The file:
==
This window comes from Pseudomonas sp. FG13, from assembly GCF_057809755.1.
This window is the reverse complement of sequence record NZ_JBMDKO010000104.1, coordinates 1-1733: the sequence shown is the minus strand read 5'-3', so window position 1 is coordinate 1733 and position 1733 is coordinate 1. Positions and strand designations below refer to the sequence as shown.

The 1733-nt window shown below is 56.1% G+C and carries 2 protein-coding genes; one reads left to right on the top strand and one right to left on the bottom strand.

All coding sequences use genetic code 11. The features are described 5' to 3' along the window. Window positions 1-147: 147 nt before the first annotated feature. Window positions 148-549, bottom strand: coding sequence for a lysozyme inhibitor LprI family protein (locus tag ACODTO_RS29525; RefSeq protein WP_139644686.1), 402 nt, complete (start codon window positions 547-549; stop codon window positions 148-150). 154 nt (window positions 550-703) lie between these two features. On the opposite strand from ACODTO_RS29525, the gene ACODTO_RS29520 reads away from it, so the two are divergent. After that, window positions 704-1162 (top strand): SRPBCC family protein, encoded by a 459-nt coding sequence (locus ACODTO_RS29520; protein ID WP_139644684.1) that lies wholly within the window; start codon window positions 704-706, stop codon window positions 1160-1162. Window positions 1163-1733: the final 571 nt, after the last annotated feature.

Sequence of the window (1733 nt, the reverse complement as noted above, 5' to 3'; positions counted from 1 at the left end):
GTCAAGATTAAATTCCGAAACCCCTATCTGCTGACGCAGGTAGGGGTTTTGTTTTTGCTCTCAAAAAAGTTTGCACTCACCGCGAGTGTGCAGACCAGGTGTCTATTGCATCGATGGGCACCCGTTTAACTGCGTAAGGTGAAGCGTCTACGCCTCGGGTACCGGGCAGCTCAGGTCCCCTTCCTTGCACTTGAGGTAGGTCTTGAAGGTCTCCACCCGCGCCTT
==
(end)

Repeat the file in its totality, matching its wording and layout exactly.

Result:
This window comes from Pseudomonas sp. FG13, from assembly GCF_057809755.1.
This window is the reverse complement of sequence record NZ_JBMDKO010000104.1, coordinates 1-1733: the sequence shown is the minus strand read 5'-3', so window position 1 is coordinate 1733 and position 1733 is coordinate 1. Positions and strand designations below refer to the sequence as shown.

The 1733-nt window shown below is 56.1% G+C and carries 2 protein-coding genes; one reads left to right on the top strand and one right to left on the bottom strand.

All coding sequences use genetic code 11. The features are described 5' to 3' along the window. Window positions 1-147: 147 nt before the first annotated feature. Window positions 148-549, bottom strand: coding sequence for a lysozyme inhibitor LprI family protein (locus tag ACODTO_RS29525; RefSeq protein WP_139644686.1), 402 nt, complete (start codon window positions 547-549; stop codon window positions 148-150). 154 nt (window positions 550-703) lie between these two features. On the opposite strand from ACODTO_RS29525, the gene ACODTO_RS29520 reads away from it, so the two are divergent. After that, window positions 704-1162 (top strand): SRPBCC family protein, encoded by a 459-nt coding sequence (locus ACODTO_RS29520; protein ID WP_139644684.1) that lies wholly within the window; start codon window positions 704-706, stop codon window positions 1160-1162. Window positions 1163-1733: the final 571 nt, after the last annotated feature.

Sequence of the window (1733 nt, the reverse complement as noted above, 5' to 3'; positions counted from 1 at the left end):
GTCAAGATTAAATTCCGAAACCCCTATCTGCTGACGCAGGTAGGGGTTTTGTTTTTGCTCTCAAAAAAGTTTGCACTCACCGCGAGTGTGCAGACCAGGTGTCTATTGCATCGATGGGCACCCGTTTAACTGCGTAAGGTGAAGCGTCTACGCCTCGGGTACCGGGCAGCTCAGGTCCCCTTCCTTGCACTTGAGGTAGGTCTTGAAGGTCTCCACCCGCGCCTT